Wherefore Art Thou?

Tasneem Khan is a salaried GP in Bradford and a primary care researcher at the University of Leeds. She is on X: @tbkhan12.

Wherefore refers to the cause underlying an action or situation… Juliet is not asking Romeo ‘where’ he is, she is asking ‘for what reason’ he is.’

This is how the late Professor Carpenter began my first ever physiology lecture. He explained how the term ‘Wherefore’, meaning ‘For what reason’, is one of the most fundamental questions we must ask in medicine.

I recently learnt about Trauma-Informed Care; the Deep End circle are well-acquainted with the term, but others surprisingly not so much.  The concept has been used in the social sciences for decades, and its benefits demonstrated in healthcare.1  But only recently did the Department of Health and Social Care give a working definition of Trauma-Informed Practice.2

Trauma is the lasting emotional response to a distressing event which may impact attitudes and behaviours. And as clinicians, we are often faced with the consequences of trauma. The key components of trauma-informed care include: awareness and acknowledgement of trauma; provision of physical and emotional safety; empowerment; acknowledgement of resilience; and sensitivity to marginalisation.3

‘Wherefore’, meaning ‘For what reason’, is one of the most fundamental questions we must ask in medicine.

Gopal et al make a good case for the use of trauma-informed care in general practice, to aid the provision of a safe and trusting environment for patients affected by adversity.4 The aim is not to provide trauma-therapy, but to ensure we prevent re-traumatisation. This approach asks, ‘What has happened to you?’ It is used in the management of chronic pain, in untangling medically unexplained symptoms, and in engaging those who have lost trust.

An example of this is ‘Bridging Gaps,’ a collaboration between female victims of complex trauma, GPs and researchers.  The objective is to improve access to trauma-informed primary care, with these women as key decision makers in this co-production.  Bridging Gaps has successfully implemented several local initiatives, including the development of trauma-training for GP trainees.5

This was the work of a determined group of individuals who set to ask these women how services could be adapted to meet their needs.  In our day-to-day practice, how do we take on this seemingly huge challenge?

And then I spoke to patients. They understood the principles of trauma-informed care.

I embarked on a local project exploring people’s opinions about trauma-informed practice. Many clinicians felt it was not much different to the bio-psycho-social model of patient care. Most non-clinical staff did not feel it applied to them as their interaction with patients was only ever limited to a few minutes.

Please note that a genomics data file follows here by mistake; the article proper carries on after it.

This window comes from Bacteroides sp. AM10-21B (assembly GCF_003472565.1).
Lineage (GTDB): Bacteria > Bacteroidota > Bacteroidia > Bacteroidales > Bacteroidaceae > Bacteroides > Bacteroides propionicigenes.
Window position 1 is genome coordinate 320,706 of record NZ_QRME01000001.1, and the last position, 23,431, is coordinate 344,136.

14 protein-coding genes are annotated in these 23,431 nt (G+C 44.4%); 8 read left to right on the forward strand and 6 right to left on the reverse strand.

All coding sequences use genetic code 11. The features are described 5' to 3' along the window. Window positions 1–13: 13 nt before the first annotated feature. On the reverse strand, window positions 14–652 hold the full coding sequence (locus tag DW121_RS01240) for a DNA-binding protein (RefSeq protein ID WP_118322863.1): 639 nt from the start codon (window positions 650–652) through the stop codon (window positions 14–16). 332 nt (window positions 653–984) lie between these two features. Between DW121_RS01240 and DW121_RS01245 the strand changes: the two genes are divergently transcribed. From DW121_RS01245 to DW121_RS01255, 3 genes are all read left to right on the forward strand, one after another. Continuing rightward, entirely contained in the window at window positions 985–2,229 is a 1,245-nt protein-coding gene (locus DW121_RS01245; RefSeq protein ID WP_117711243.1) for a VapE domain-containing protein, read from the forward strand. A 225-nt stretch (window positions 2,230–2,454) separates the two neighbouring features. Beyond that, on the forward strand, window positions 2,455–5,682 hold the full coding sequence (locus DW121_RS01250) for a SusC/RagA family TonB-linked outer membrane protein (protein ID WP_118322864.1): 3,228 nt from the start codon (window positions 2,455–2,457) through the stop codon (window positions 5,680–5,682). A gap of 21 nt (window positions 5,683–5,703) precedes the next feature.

And then I spoke to patients. They understood the principles of trauma-informed care. They wanted clinicians to know their life events, their experiences with the health service, and how a snapshot of their lives was not enough to really understand them.

So are we providing trauma-informed care already? I guess some of us are, by chance, especially those working with complex patient groups.

The inverse care law describes how health services are least accessible to those with the greatest need. So should resources to train practitioners in trauma-informed care focus on areas with a greater proportion of vulnerable patients? Or do we aim for proportionate universalism, training all doctors in trauma-informed care so they can recognise and support their most disadvantaged patients?

In order to make services accessible, we must know the communities we serve. In order to facilitate engagement, we must know our patients.  Trauma-informed training should not be reserved for those practitioners working with disadvantaged patient groups.  We must identify what this approach to healthcare entails for everyone. We need to know our patients’ stories, the ‘whys’ and the ‘wherefores’.

I guess this is what I learnt on my first day at medical school; to ask, ‘Wherefore Art Thou?’


  1. SAMHSA’s Concept of Trauma and Guidance for a Trauma-Informed Approach. Substance Abuse and Mental Health Services Administration; 2014. accessed 19/02/2024
  2. Guidance – Working definition of trauma-informed practice. 2022. accessed 19/02/2024
  3. Purkey E, Patel R, Phillips SP. Trauma-informed care: Better care for everyone. Can Fam Physician. 2018;64(3):170-2.
  4. Gopal DP, Hunter M, Butler D, O’Donovan D, Hart N, Kearney G, et al. Trauma-informed care: what does it mean for general practice? Br J Gen Pract. 2023;73(730):229-31.
  5. McGeown H, Potter L, Stone T, Swede J, Cramer H; Bridging Gaps Group; Horwood J, Carvalho M, Connell F, Feder G, Farr M. Trauma-informed co-production: Collaborating and combining expertise to improve access to primary care with women with complex needs. Health Expect. 2023 Jul 10. doi: 10.1111/hex.13795. Epub ahead of print. PMID: 37430474.

Featured Photo by Emily Morter on Unsplash

Notify of

This site uses Akismet to reduce spam. Learn how your comment data is processed.

1 Comment
Newest Most Voted
Inline Feedbacks
View all comments
Rudy Scott
1 month ago

What i do not realize is in fact how you are no longer actually much more well-favored than you might be right now. You’re very intelligent. You recognize thus considerably in relation to this topic, made me in my view believe it from numerous numerous angles. Its like men and women are not fascinated until it is one thing to do with Lady gaga! Your own stuffs excellent. All the time handle it up!

Previous Story

Episode 153: What prescription medicines patients share and why

Next Story

As society slides back into Dickensian-era destitution and disease, what can we do?

Latest from BJGP Long Read

Would love your thoughts, please comment.x
Skip to toolbar